All children grow up hearing the story of “Little Red Riding Hood,” a tale meant to teach children not to talk to strangers. But to what extent has this tale taught us to be safe, and to what extent has it taught us to be intolerant? The very nature of a story which cautions children to be wary of someone who “looks” dangerous could easily be read as a form of teaching prejudice. How often have we looked for the “big bad wolf” in our own lives? Is the “big bad wolf” the black man who steps into the elevator with us, causing us to clutch our purses just slightly closer to our bodies? Or the man or woman who enters the airport with a mysterious cloth on his or head that makes us question his or her every move and intention? Or the person who speaks a different language or worships a different god? Are these the “big bad wolves” we have been taught to look out for?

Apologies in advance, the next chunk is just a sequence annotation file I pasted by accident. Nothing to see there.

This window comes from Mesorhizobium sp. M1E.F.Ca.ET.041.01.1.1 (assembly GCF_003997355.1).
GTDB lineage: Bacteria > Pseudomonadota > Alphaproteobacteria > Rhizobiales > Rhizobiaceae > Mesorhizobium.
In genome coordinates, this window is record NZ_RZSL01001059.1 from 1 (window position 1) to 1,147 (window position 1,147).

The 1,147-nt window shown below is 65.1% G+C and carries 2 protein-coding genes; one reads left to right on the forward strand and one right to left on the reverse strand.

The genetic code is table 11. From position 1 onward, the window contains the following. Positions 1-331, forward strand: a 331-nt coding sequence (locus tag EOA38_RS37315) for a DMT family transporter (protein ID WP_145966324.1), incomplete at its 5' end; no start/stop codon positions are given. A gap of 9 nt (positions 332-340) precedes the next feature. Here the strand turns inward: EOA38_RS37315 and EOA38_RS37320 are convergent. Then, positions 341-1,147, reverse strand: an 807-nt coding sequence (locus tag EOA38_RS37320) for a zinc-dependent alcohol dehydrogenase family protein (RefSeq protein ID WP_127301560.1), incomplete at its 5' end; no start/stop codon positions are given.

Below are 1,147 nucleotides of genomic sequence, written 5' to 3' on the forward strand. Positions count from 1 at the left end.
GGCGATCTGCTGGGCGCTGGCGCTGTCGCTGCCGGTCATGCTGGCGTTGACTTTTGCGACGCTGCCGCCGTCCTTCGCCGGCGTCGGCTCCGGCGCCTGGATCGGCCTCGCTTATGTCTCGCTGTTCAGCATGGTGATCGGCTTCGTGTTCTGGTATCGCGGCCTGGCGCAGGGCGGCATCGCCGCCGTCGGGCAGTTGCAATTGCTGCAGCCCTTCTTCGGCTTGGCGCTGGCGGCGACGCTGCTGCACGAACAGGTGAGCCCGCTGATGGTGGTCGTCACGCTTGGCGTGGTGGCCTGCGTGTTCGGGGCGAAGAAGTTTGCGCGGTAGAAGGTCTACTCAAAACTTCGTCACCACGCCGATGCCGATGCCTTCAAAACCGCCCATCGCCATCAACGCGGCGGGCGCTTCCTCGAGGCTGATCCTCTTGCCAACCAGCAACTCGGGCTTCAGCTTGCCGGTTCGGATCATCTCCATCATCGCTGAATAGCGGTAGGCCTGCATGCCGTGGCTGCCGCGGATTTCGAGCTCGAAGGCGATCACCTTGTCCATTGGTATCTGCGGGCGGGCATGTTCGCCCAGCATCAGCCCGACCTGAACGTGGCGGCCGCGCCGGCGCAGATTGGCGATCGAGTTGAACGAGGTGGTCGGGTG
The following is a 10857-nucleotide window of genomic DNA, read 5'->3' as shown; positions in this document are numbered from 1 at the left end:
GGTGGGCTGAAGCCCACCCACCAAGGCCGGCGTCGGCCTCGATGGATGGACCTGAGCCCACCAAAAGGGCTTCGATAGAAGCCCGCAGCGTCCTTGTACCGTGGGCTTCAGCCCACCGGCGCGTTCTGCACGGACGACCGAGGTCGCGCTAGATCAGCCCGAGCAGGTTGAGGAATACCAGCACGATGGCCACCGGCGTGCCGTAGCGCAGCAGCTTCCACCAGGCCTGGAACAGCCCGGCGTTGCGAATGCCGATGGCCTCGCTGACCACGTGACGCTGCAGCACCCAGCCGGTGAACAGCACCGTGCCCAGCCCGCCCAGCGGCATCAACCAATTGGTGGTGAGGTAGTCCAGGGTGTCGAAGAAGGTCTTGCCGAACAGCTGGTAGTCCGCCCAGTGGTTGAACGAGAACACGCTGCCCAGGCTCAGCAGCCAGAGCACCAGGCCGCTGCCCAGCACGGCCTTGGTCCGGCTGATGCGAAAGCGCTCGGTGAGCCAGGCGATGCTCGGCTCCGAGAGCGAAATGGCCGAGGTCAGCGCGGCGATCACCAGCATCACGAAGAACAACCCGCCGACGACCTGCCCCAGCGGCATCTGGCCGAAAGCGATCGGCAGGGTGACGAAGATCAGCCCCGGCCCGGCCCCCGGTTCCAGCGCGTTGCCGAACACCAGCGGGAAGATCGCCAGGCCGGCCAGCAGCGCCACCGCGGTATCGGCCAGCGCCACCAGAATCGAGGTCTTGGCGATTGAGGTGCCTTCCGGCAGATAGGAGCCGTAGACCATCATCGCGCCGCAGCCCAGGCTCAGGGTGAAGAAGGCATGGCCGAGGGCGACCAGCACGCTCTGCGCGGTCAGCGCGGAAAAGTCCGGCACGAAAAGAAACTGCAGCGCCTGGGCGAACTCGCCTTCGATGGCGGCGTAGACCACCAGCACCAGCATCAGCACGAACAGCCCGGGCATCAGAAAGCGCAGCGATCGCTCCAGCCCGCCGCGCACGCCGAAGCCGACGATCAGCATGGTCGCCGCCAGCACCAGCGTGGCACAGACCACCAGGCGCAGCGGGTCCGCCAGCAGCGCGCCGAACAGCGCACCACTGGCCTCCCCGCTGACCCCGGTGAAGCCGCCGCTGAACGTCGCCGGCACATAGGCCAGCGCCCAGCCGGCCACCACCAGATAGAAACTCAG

“Eat your dinner! There are starving people in China!” This catch phrase has been heard by millions of Americans from the time they were old enough to sit up at the table. The phrase was heard on the television shows of the 1950’s by our most popular television moms. Not finishing one’s meal is considered, in many American homes, to be wasteful, and to waste is, more often than not, considered a sin. While most medical studies show that children should stop eating before “feeling full,” American housewives have, for years, used the tale of misfortunate children in other countries in order to guilt their children into cleaning their plates. Not only does this guilt-inducing command encourage childhood obesity, but it also formulates in the child’s mind often inaccurate ideals of life in other countries.